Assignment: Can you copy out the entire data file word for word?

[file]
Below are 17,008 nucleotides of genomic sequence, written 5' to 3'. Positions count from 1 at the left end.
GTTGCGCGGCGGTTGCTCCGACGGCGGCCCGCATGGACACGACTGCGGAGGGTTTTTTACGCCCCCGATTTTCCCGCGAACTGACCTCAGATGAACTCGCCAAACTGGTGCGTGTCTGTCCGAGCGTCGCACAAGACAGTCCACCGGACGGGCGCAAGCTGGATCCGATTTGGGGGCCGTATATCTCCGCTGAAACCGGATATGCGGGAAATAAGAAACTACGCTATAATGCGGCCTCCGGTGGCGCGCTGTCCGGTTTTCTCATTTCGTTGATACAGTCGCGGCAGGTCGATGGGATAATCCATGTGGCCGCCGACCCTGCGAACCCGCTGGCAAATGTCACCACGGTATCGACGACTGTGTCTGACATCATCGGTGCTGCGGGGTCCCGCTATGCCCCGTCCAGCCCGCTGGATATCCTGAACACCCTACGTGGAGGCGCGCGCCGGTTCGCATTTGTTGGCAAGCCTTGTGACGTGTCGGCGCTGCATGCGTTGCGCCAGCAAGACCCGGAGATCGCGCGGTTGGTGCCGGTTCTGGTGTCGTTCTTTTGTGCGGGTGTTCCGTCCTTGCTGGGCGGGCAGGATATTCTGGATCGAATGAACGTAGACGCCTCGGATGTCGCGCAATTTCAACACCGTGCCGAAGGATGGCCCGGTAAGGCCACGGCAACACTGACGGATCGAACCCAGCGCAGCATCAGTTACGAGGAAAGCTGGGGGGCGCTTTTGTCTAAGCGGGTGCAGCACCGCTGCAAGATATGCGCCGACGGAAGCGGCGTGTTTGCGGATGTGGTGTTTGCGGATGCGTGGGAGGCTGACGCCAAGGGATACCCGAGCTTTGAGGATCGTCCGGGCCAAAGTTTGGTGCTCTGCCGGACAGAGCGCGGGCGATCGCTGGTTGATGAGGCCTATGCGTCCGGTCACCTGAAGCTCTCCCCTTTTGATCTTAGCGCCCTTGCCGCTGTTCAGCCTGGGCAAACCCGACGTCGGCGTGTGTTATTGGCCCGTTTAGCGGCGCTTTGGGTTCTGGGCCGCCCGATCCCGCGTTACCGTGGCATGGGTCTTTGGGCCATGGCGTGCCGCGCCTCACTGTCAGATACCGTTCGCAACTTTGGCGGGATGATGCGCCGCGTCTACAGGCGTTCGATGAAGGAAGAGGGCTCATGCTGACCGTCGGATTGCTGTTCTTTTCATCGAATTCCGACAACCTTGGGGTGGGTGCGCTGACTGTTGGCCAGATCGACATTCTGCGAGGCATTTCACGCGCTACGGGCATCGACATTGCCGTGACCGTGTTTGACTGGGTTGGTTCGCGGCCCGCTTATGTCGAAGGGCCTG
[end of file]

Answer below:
Below are 17,008 nucleotides of genomic sequence, written 5' to 3'. Positions count from 1 at the left end.
GTTGCGCGGCGGTTGCTCCGACGGCGGCCCGCATGGACACGACTGCGGAGGGTTTTTTACGCCCCCGATTTTCCCGCGAACTGACCTCAGATGAACTCGCCAAACTGGTGCGTGTCTGTCCGAGCGTCGCACAAGACAGTCCACCGGACGGGCGCAAGCTGGATCCGATTTGGGGGCCGTATATCTCCGCTGAAACCGGATATGCGGGAAATAAGAAACTACGCTATAATGCGGCCTCCGGTGGCGCGCTGTCCGGTTTTCTCATTTCGTTGATACAGTCGCGGCAGGTCGATGGGATAATCCATGTGGCCGCCGACCCTGCGAACCCGCTGGCAAATGTCACCACGGTATCGACGACTGTGTCTGACATCATCGGTGCTGCGGGGTCCCGCTATGCCCCGTCCAGCCCGCTGGATATCCTGAACACCCTACGTGGAGGCGCGCGCCGGTTCGCATTTGTTGGCAAGCCTTGTGACGTGTCGGCGCTGCATGCGTTGCGCCAGCAAGACCCGGAGATCGCGCGGTTGGTGCCGGTTCTGGTGTCGTTCTTTTGTGCGGGTGTTCCGTCCTTGCTGGGCGGGCAGGATATTCTGGATCGAATGAACGTAGACGCCTCGGATGTCGCGCAATTTCAACACCGTGCCGAAGGATGGCCCGGTAAGGCCACGGCAACACTGACGGATCGAACCCAGCGCAGCATCAGTTACGAGGAAAGCTGGGGGGCGCTTTTGTCTAAGCGGGTGCAGCACCGCTGCAAGATATGCGCCGACGGAAGCGGCGTGTTTGCGGATGTGGTGTTTGCGGATGCGTGGGAGGCTGACGCCAAGGGATACCCGAGCTTTGAGGATCGTCCGGGCCAAAGTTTGGTGCTCTGCCGGACAGAGCGCGGGCGATCGCTGGTTGATGAGGCCTATGCGTCCGGTCACCTGAAGCTCTCCCCTTTTGATCTTAGCGCCCTTGCCGCTGTTCAGCCTGGGCAAACCCGACGTCGGCGTGTGTTATTGGCCCGTTTAGCGGCGCTTTGGGTTCTGGGCCGCCCGATCCCGCGTTACCGTGGCATGGGTCTTTGGGCCATGGCGTGCCGCGCCTCACTGTCAGATACCGTTCGCAACTTTGGCGGGATGATGCGCCGCGTCTACAGGCGTTCGATGAAGGAAGAGGGCTCATGCTGACCGTCGGATTGCTGTTCTTTTCATCGAATTCCGACAACCTTGGGGTGGGTGCGCTGACTGTTGGCCAGATCGACATTCTGCGAGGCATTTCACGCGCTACGGGCATCGACATTGCCGTGACCGTGTTTGACTGGGTTGGTTCGCGGCCCGCTTATGTCGAAGGGCCTG